Barry Eichengreen, an economist at the University of California, Berkeley, and author of “Exorbitant Privilege: The Rise and Fall of the Dollar and the International Monetary System,” fielded questions from The Wall Street Journal’s David Wessel earlier this week. An edited excerpt:
In your book ,you predict that we, our children and grandchildren will live in a world in which the dollar is not the predominant world economy. Why should I believe that either the euro or the Chinese renmimbi, of all things, will grow up in the next decade to rival the dollar?
Eichengreen: People have been predicting the demise of the dollar for half a century. I do think the world is changing now in a couple of fundamental ways.
First, our children and grandchildren will live in a world where the Chinese economy is larger than the U.S. economy. Demographics, if nothing else, dictate that. It will make no sense for the dollar to be the only true global currency in a world where the U.S. accounts for 15% or 20% at most of real economic activity.
Second, the technology of finance is changing. Once upon a time, you could make the argument that there was only room in the world for one true global currency. The arguments in favor of the dollar were stronger than the arguments favoring the alternatives. I think the technology of finance is becoming more open. In a world where you can compare currency values on your smartphone, it’s easier for several true international currencies to coexist. So the question is which ones?
What would the Chinese have to do over the next decade in order to make the renminbi a serious rival or competitor to the dollar as an international currency?
Eichengreen: Step number one would be to encourage their firms and foreign firms to do their cross-border settlements – to settle their trade in China’s own currency. And you’re beginning to see that now, from a year ago when there were virtually no firms that did that. There are upwards of 40,000 firms now that are doing cross-border settlements in China’s currency.
Secondly, you would have to give firms that acquire Chinese renminbi through that means a way of investing them. China would gradually have to open its financial markets to foreign investors. They experiment with that in Hong Kong… a petri dish for financial innovations that they bring onshore. Subsequently, they would have to gradually open financial markets in Shanghai to offshore investors.
And the caboose on the train, the final step, would be to encourage foreign central banks to hold deposits and bonds denominated in China’s currency.
So the first step is happening now – the trade settlements. The second one, bond issuance in China’s own currency, is happening in Hong Kong. And I think in a matter of a few years they’ll experiment with that onshore. Ten years from now I continue to think is a realistic horizon for thinking about their currency being widely used in all manner of international transactions.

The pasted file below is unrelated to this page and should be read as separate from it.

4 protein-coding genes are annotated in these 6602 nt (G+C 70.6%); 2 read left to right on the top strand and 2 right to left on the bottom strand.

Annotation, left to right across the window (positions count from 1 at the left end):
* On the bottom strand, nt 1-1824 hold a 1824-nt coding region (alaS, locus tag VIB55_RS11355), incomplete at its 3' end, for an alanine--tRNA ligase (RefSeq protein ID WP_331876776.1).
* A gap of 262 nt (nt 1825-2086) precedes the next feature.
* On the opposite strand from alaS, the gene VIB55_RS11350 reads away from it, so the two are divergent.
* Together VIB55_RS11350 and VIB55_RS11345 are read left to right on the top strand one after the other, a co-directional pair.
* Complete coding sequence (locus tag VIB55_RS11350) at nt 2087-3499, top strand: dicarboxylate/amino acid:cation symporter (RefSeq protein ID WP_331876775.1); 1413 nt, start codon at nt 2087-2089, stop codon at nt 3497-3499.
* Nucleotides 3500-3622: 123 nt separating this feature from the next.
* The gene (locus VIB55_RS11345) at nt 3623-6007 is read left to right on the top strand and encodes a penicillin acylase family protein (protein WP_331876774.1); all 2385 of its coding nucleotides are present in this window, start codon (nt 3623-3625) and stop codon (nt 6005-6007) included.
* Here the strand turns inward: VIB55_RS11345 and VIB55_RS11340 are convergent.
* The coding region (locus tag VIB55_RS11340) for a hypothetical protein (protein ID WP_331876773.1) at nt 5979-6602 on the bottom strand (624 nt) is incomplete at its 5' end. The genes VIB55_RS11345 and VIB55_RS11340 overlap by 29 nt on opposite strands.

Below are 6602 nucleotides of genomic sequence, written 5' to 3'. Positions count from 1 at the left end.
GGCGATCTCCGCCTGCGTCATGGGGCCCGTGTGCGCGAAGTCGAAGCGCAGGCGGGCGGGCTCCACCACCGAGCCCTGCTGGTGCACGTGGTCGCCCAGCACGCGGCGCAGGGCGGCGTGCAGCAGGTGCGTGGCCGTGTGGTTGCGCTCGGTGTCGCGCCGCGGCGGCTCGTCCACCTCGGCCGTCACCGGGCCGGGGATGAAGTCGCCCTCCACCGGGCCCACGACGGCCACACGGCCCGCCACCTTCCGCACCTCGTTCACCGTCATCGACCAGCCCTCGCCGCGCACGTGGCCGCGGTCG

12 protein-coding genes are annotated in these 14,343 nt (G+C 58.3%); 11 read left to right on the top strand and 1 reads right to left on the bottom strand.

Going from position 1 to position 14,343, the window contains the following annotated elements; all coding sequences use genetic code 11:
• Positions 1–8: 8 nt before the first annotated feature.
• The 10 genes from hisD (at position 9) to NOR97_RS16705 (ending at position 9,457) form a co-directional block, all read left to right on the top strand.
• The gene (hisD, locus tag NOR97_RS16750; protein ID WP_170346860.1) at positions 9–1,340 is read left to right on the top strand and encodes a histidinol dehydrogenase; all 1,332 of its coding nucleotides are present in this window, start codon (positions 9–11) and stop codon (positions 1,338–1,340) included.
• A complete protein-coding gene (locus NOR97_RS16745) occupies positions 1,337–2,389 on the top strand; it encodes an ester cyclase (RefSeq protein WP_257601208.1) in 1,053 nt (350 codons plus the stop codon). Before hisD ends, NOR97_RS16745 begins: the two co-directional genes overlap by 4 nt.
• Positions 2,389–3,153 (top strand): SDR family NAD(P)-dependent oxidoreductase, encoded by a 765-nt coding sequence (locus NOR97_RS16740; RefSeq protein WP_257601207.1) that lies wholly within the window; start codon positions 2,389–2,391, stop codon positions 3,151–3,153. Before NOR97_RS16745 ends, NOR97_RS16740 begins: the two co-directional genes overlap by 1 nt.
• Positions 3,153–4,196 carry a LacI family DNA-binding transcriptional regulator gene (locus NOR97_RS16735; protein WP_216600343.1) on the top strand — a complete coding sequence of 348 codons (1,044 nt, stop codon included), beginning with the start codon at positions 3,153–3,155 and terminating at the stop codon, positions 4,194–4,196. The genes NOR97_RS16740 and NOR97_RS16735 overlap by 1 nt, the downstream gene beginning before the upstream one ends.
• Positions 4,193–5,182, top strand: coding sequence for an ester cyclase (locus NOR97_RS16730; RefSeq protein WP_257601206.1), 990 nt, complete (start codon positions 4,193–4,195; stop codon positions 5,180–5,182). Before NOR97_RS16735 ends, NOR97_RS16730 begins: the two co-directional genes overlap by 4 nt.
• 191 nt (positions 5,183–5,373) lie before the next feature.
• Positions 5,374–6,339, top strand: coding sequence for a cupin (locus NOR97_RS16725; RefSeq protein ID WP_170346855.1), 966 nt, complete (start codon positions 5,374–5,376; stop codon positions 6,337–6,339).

Will it be used as widely as the dollar? Probably not. We have a head start and we have the advantage of those deep and liquid markets. There’s another side to that coin, if you will: that we in the United States have to do the right things in order to preserve that advantage.
Is this a good thing for the U.S. if the dollar’s role in the world economy shrinks relative to Europe and China?
Eichengreen: It’s a mixed blessing. On the one hand, it has always been a considerable advantage – convenience to U.S. businesses and banks and individuals travelling abroad, that they could do their business in dollars. …
The other side of the coin is that I think it will also be a safer financial place for, among others, Americans. We had a period in the middle of the last decade when foreigners lent to us very freely. We were prone to financial excess: We engaged in frenzied real-estate speculation and they gave us more rope because they had an appetite for our dollars in order to finance their transactions – in order to hold those dollars as a form of insurance.
So I think in the future, they will not lend to us so freely. Market discipline will be felt more intensely in the United States. And if we’re again inclined to climb out on some financial limb, foreign investors won’t permit us to do that so freely.
But we’ve just been through an enormous recession where we were able to do huge fiscal stimulus and borrow gobs of money, largely from Asia, at low interest rates. If something went wrong here, if we had a Japanese-style natural disaster, wouldn’t we be handicapped, less able to borrow cheaply?
Eichengreen: We would be less able to borrow cheaply. We still would be able to borrow in response to a disaster if we had our fiscal and financial house in order when we entered it — a big “if” and another argument for why putting our fiscal and financial house in order is important….